Tipsy Apple-Parsnip Cake with Sultanas and Cider Glaze

By • November 10, 2014 4 Comments

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Author Notes: This cake is a fall and winter workhorse. It is soft, spiced with cinnamon, nutmeg, and dark rum, sweet with apples and raisins, and ever so slightly spicy with parsnip. You can make it a night ahead; it holds well. Serve it as Christmas breakfast, with tea or coffee, or as a hostess gift. Make it just because you feel like it. The apple cider in the glaze isn’t too pronounced; if you want it to be more so, you can boil-concentrate three tablespoons worth with warming spices if you like. (Or, instead of the apple cider, try some of the raisin liquid in the glaze.) Any remaining raisin liquid should definitely be repurposed into a cocktail. Feel free to increase the amount of raisins, or to add toasted walnuts. If you don’t have golden baker's sugar, substitute 2/3 cup light brown sugar and 2/3 cup white sugar instead.Cristina Sciarra

Food52 Review: Delicious! I have already eaten half the cake! The texture is amazing -- super tender without being too fragile. The flavor is spiced and autumn-y with a hint of booze. I grated the apple and parsnip superfine, and they are not even identifiable in the texture. I cannot wait to make this again. Katherine


Serves 8 to 10

  • 1/3 cup golden raisins
  • 1/3 cup plus 3 tablespoons apple cider, divided
  • 1/3 cup dark rum
  • 1/2 vanilla bean (or 1 teaspoon vanilla extract)
  • 12 tablespoons unsalted butter, at room temperature, + more for greasing the pan
  • 1 1/3 cups golden bakers sugar
  • 4 large eggs, at room temperature
  • 2 cups flour
  • 2 teaspoons baking powder
  • 1 teaspoon cinnamon
  • 1/2 teaspoon (freshly grated) nutmeg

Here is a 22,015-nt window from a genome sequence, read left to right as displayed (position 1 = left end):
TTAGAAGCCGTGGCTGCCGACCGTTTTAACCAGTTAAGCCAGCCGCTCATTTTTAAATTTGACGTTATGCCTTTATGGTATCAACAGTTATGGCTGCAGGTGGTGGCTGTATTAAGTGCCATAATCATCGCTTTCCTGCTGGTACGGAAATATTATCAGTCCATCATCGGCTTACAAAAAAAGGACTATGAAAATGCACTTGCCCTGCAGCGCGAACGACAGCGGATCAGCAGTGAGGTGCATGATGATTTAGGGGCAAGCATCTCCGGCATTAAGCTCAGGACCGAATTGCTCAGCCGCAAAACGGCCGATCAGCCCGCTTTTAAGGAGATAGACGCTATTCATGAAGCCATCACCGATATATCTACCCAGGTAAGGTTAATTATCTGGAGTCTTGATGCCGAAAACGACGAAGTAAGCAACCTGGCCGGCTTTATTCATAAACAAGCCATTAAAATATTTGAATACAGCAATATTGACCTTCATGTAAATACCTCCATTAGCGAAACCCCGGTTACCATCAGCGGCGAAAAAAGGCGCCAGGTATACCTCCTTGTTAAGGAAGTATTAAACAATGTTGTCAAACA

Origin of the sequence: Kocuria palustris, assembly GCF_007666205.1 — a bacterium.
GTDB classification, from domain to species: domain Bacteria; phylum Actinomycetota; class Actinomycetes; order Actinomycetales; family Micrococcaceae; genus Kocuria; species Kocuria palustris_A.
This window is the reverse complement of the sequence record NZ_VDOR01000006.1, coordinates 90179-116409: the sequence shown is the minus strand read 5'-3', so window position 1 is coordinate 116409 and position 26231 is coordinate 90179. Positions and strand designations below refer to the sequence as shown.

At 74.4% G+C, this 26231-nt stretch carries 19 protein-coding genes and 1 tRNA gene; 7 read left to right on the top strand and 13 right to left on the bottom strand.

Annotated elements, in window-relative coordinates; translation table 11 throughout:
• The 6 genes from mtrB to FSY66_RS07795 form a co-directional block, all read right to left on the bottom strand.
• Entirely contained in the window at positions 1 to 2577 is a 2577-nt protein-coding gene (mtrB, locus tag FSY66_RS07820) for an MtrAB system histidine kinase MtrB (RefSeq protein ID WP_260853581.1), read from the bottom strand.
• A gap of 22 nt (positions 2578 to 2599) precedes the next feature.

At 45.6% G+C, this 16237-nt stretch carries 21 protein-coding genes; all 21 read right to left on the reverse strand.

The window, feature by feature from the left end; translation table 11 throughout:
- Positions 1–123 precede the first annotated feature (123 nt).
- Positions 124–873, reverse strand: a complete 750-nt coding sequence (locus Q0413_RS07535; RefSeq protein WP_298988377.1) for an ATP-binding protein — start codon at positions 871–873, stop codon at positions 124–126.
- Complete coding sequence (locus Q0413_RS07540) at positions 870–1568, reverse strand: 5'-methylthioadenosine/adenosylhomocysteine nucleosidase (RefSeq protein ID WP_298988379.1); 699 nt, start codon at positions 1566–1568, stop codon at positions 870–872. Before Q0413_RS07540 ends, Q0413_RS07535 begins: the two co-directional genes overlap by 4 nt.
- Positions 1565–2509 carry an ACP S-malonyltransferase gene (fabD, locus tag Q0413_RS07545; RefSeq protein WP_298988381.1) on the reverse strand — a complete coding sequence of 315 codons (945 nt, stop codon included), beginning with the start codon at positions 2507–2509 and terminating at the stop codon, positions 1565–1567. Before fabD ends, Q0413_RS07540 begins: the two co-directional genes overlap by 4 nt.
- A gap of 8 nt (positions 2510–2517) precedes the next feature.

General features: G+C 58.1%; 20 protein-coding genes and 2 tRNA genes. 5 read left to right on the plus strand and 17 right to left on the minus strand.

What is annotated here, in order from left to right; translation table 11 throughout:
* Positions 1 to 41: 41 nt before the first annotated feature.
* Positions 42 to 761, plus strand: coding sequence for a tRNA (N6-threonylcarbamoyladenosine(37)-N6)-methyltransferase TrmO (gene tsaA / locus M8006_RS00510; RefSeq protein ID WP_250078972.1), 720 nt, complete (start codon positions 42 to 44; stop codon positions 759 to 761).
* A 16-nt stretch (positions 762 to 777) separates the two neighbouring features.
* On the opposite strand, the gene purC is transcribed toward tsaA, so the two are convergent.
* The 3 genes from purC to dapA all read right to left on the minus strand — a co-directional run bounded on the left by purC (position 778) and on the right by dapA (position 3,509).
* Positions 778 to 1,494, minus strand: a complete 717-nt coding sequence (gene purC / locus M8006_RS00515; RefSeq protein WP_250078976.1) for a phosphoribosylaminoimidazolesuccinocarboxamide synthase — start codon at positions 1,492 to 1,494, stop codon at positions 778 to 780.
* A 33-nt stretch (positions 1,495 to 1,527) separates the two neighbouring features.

• 1/2 teaspoon kosher salt
  • 1 large apple (I like Jonagold)
  • 1 parsnip
  • 1 cup confectioners’ sugar
  • 1 teaspoon lemon juice
  1. Add the raisins, 1/3 cup of the apple cider, the rum, and the vanilla bean, scraped, both seeds and pod, to a small bowl or container. Cover the bowl or close the lid on the container and allow it to sit overnight. (Alternatively, you could simmer all those ingredients together for about 20 minutes. Just allow the liquid and the raisins to cool before adding them to the cake.)
  2. Heat the oven to 350° F. Grease a 9-inch diameter Bundt pan.
  3. Using an electric mixer on medium speed, cream the butter and the sugar for 3 to 4 minutes, until the sugar fully melts into the butter and fluffs up. Add the eggs one at a time, mixing as you go. Sift together the flour, the baking powder, the ground cinnamon, the nutmeg, and the salt. Add the dry ingredients to the wet, mixing the batter on low speed, just until everything is incorporated.
  4. Meanwhile, peel and core the apple. Peel the parsnip. Shred both. You can use a box grater, but I like to use the shredding disk of my food processor. Add the shredded apple and the parsnip to the batter.
  5. Drain the raisins but reserve the raisin liquid. Add the raisins to the batter, along with 2 tablespoons of the raisin liquid. Mix on low speed, just until combined. (Any leftover raisin liquid should be put toward a cocktail or hot toddy for the cook.)
  6. Spoon the batter into the greased Bundt pan and move the pan into the oven. Bake for 45 minutes, or until the top is golden brown and a toothpick comes out clean. Out of the oven, allow the cake to cool for at least 1 hour.
  7. While the cake is cooling, make the glaze: In a small bowl, whisk together the powdered sugar with the remaining 3 tablespoons apple cider and the lemon juice. (Or, substitute some of the remaining raisin liquid for the apple cider.)
  8. Take the cake out of the pan and move it to a plate. Pour the glaze all over the top. Covered, this cake is good for up to 2 days.

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